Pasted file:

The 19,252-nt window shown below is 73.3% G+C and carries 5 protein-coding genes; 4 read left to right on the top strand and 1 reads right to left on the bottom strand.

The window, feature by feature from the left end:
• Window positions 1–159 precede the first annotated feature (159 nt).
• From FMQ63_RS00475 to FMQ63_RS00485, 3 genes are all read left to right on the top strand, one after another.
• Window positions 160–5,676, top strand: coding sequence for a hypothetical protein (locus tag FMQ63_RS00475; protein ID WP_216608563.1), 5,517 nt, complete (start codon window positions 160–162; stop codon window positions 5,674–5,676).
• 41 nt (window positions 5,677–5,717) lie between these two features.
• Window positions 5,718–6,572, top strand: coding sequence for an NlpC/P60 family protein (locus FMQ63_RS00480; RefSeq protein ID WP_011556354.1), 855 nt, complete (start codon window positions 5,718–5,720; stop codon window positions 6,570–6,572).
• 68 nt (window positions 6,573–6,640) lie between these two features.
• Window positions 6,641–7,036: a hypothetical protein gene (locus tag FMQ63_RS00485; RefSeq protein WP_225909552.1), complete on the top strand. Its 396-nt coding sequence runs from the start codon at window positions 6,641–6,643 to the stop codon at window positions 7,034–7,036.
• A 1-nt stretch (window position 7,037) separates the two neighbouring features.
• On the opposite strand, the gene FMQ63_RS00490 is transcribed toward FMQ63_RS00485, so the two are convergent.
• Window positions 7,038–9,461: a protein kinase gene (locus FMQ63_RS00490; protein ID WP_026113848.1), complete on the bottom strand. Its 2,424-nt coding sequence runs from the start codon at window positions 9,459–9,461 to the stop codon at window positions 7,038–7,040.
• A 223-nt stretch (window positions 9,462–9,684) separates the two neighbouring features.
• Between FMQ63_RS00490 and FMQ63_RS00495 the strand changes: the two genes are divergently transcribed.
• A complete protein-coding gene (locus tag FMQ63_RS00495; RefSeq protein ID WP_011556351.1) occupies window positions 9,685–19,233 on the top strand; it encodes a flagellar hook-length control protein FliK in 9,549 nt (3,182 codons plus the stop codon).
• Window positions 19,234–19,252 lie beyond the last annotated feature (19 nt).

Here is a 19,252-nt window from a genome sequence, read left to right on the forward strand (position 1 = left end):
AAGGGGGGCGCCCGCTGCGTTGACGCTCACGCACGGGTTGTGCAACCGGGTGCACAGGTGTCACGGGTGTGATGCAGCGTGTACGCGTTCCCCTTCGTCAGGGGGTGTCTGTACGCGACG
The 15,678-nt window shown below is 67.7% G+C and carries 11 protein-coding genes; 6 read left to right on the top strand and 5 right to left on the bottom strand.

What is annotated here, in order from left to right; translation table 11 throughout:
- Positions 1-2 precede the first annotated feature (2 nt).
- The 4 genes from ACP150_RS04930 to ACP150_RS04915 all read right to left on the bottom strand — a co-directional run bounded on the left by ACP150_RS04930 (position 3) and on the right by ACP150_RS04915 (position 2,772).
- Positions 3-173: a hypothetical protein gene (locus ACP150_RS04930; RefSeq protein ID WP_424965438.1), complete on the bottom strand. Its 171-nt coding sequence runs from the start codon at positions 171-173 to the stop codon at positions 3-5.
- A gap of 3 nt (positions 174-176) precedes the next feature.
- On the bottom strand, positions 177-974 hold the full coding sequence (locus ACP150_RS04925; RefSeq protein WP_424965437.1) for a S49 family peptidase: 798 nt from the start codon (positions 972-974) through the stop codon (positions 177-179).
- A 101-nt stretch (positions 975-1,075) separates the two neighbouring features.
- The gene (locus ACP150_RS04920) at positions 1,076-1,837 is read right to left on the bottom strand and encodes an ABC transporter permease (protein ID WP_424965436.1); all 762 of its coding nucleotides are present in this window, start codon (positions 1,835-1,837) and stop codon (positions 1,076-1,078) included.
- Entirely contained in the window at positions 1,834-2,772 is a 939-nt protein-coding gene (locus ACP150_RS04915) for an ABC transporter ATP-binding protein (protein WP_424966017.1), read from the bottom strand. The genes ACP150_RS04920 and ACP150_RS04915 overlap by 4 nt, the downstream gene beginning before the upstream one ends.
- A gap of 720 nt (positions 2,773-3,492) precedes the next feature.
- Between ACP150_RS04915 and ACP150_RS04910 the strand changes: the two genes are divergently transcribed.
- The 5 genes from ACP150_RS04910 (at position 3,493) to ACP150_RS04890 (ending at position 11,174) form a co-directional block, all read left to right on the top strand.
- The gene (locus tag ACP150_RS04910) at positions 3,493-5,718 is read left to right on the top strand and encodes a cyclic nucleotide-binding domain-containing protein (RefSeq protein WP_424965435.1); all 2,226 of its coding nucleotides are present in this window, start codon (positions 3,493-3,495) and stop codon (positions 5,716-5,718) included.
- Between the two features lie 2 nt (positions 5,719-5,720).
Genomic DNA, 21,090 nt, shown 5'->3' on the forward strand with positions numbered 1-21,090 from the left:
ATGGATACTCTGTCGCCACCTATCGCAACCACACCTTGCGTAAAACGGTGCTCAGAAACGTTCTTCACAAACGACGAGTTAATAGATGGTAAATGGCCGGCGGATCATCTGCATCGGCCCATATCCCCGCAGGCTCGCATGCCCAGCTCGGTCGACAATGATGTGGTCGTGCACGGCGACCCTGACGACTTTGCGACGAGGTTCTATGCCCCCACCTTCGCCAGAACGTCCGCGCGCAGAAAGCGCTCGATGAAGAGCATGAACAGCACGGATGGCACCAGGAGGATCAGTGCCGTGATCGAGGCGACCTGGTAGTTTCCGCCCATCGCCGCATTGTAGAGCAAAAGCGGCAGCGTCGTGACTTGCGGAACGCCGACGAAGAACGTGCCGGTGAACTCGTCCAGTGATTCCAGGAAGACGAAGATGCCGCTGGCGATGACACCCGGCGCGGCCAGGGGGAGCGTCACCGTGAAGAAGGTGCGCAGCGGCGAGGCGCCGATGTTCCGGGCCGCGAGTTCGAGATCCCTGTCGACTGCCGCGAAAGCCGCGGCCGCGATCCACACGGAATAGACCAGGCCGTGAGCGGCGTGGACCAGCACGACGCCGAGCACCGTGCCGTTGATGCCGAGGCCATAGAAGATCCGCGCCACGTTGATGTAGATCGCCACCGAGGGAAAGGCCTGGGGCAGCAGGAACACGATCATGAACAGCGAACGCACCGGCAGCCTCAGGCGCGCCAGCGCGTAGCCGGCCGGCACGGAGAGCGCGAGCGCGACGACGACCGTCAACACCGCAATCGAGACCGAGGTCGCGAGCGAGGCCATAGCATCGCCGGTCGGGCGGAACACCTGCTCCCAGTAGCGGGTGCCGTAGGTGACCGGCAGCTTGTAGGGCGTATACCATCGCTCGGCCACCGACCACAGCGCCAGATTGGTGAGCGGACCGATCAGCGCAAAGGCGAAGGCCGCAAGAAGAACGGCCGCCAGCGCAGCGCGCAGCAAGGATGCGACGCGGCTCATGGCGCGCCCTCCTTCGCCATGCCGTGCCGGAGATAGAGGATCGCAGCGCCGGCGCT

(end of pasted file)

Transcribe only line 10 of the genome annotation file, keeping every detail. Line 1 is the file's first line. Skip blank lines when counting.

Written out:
• A 1-nt stretch (window position 7,037) separates the two neighbouring features.